In this study, geological, historical, and meteorological data were combined to produce a regional chronology of flood magnitude and frequency in nine small basins (7-70 km2). The chronology spans more than 1000 years and demonstrates that detailed records of flood magnitude and frequency can be compiled in arid regions with little to no conventional hydrologic information. The recent (i.e., post-1950) flood history was evaluated by comparing a 50-year series of aerial photographs with precipitation data, ages of flood-transported beer cans, anthropogenic horizons in flood sediments, postbomb 14C dates on flotsam, and anecdotal accounts. Stratigraphic analysis of paleoflood deposits extended the regional flood record in time, and associated flood magnitudes were determined by incorporating relict high-water evidence into a hydraulic model. The results reveal a general consistency among the magnitudes of the largest floods in the historical and the paleoflood records and indicate that the magnitudes and relative frequencies of actual large floods are at variance with "100-year" flood magnitudes predicted by regional flood frequency models. This suggests that the predictive equations may not be appropriate for regulatory, management, or design purposes in the absence of additional, real data on flooding. Augmenting conventional approaches to regional flood magnitude and frequency analysis with real information derived from the alternative methods described here is a viable approach to improving assessments of regional flood characteristics in sparsely gaged desert areas.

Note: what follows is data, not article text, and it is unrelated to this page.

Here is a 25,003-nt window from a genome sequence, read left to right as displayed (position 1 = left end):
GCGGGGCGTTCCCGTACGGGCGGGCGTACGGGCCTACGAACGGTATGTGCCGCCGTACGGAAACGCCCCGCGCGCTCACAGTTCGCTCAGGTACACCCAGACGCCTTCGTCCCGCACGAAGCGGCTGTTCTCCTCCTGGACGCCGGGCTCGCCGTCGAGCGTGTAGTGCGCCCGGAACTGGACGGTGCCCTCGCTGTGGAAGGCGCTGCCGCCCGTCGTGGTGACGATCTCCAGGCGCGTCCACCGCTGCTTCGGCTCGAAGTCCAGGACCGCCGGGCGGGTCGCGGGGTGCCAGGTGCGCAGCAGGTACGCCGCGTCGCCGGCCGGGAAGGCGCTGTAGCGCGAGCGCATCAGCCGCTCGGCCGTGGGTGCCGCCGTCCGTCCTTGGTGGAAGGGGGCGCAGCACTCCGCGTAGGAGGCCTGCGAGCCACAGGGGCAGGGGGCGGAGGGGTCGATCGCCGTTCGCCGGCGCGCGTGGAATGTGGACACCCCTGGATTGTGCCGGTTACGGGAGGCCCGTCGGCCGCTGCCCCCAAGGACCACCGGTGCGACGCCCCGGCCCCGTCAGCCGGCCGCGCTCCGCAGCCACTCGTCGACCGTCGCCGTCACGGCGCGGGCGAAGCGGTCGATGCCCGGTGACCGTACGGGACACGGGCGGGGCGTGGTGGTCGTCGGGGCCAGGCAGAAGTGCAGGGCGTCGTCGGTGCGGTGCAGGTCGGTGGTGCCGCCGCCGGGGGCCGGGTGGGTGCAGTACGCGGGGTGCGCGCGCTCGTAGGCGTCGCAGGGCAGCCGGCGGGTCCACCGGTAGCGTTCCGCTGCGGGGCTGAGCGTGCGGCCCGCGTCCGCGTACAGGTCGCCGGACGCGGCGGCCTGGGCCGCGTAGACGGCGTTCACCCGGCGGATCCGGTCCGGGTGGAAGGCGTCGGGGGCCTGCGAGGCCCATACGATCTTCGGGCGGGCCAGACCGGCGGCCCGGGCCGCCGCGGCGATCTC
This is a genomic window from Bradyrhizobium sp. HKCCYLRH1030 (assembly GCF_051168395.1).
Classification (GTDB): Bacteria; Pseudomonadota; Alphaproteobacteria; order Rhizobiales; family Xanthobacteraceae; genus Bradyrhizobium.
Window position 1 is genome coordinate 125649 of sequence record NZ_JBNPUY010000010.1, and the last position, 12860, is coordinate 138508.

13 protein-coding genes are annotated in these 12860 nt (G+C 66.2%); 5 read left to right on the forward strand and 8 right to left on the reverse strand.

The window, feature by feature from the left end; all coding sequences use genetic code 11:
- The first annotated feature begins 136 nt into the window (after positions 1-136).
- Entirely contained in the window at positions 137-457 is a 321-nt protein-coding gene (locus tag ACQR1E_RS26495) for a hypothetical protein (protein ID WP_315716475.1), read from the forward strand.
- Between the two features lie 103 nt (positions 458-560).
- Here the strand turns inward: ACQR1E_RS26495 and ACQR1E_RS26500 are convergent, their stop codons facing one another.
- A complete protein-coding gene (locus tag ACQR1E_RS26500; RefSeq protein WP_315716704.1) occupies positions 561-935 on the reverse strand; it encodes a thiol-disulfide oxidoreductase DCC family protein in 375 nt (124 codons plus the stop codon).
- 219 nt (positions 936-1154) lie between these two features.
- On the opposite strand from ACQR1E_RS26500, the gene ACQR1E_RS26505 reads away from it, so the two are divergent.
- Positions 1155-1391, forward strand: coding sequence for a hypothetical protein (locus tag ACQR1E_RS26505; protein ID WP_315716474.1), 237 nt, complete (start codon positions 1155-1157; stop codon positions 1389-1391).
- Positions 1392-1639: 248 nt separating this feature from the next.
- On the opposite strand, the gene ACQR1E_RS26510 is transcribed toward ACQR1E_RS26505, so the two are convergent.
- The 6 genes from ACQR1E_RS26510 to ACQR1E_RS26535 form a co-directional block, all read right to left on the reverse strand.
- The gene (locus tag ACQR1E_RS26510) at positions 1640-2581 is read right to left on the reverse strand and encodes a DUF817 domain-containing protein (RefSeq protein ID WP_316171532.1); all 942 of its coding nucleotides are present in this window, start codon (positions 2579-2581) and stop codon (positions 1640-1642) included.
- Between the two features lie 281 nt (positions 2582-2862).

ASJC Scopus subject areas
- Water Science and Technology